Cantor Laura Stein thanks Vassar Temple

By Laura Stein, Friday June 22, 2018

I wanted to be a cantor my whole life. After I prepared for my Bat Mitzvah and chanted Torah for the first time, I was hooked. In high school, I interned at my home synagogue, attended the URJ’s Kutz Camp to learn guitar and songleading, and started serious vocal training – all in anticipation of one day attending cantorial school. Would you believe that I even wrote my college entrance essay – early admission to Washington University in St. Louis – on my dream of becoming a cantor and on how their liberal arts curriculum would help me get there? And it worked! They let me in and then I spent four years studying Spanish literature…

All joking aside, arriving at my cantorial ordination was a lifelong dream. And yet, it posed challenges I hadn’t accounted for. During my second year of cantorial school at HUC, I was unhappier than I had ever been before. I was working at a pulpit in the Northeast where I didn’t feel particularly appreciated or utilized, and hadn’t found a mentor in any of my co-clergy. Congregational life was unconvincing. During the week in my classes, I felt unstimulated and disconnected from the teachers and their values. Academically, I found cantorial school to be pretty lackluster. Was this what cantorial life was like? This wasn’t what I had envisioned. And so, like I had before, I followed my heart, took a big leap, and asked those around me to trust and support what I was about to do. I walked just four blocks over to NYU and handed in an application for social work school, the addition to my career I felt I needed. On the walk back to HUC from the NYU admissions office, I called my parents and told them what I had done. Their response was “wait. Did we agree to pay for that?!” I said, “I don’t care what you do. I have to go.”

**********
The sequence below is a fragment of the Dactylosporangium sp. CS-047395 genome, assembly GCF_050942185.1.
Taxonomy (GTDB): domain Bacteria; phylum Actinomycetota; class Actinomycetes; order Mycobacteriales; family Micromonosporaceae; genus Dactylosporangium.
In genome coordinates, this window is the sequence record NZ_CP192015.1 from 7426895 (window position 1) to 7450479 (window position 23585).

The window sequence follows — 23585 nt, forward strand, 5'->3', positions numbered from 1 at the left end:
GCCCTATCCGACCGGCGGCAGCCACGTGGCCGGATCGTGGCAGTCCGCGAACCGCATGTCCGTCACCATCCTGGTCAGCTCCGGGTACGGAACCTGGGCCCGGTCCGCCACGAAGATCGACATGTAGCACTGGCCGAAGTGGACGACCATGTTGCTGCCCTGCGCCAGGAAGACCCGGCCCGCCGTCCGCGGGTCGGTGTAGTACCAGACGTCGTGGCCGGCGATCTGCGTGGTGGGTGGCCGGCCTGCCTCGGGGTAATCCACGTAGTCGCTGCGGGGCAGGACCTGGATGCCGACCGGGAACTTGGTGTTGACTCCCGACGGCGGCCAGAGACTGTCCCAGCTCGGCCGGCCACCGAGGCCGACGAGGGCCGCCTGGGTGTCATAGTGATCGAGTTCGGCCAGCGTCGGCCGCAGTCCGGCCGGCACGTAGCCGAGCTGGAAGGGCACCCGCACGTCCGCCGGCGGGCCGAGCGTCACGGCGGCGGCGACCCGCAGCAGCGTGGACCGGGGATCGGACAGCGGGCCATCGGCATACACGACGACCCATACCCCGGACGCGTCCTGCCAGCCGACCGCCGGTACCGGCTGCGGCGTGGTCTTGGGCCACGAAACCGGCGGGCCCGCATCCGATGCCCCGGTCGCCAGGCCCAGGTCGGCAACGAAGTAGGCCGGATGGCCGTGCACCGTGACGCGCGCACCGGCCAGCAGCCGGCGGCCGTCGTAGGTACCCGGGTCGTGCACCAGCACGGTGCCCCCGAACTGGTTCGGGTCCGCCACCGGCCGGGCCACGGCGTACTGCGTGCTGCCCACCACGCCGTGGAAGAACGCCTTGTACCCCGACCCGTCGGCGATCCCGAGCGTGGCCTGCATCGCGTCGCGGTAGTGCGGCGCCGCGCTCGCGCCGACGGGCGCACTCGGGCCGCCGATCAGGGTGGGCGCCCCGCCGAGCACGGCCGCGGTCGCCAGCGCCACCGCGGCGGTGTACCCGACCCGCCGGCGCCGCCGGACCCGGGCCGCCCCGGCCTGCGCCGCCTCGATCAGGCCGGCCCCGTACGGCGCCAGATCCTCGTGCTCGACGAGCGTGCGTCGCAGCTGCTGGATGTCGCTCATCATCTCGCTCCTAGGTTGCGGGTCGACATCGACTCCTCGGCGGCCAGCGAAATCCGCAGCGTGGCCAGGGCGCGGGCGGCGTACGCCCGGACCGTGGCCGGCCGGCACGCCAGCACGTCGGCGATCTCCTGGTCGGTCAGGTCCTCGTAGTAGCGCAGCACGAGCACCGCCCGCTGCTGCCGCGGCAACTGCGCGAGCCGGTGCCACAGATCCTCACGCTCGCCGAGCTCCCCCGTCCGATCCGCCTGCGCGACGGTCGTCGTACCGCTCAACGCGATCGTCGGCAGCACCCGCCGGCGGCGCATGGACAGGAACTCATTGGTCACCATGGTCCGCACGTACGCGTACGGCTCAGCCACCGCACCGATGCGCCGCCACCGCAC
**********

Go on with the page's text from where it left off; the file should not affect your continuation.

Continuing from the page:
I simultaneously quit my Northeast pulpit for the following year and got accepted to NYU for an MSW. That following year, my 3rd year of school, was now filled with a lot of social sciences classes and no connection to pulpit life. To say that I was a bit shell shocked would be an understatement. I was so lost that year, more lost than I wanted to admit. I wasn’t “Cantorial Intern Laura Stein” at any synagogue. I mean, I didn’t want to be and…now I wasn’t. So shouldn’t I have been happier?

Then an email arrived. It was May, the end of my 3rd year of school – a year during which I felt suspended in mid-air somewhere between the identity of a cantor and the identity of a social worker. HUC’s student placement director emailed the entire cantorial school asking if anyone wanted to make the trip up to Poughkeepsie five times the next year. It wasn’t a formal internship, she said, just a way to introduce HUC life to the congregation and show them what a cantorial intern or a cantor could bring. I responded hesitantly. “You don’t like congregational life, remember?” I told myself as I sent the email. “You want to be a social worker who just sings sometimes, remember?” I sent the email anyway. Something pulled me toward Vassar.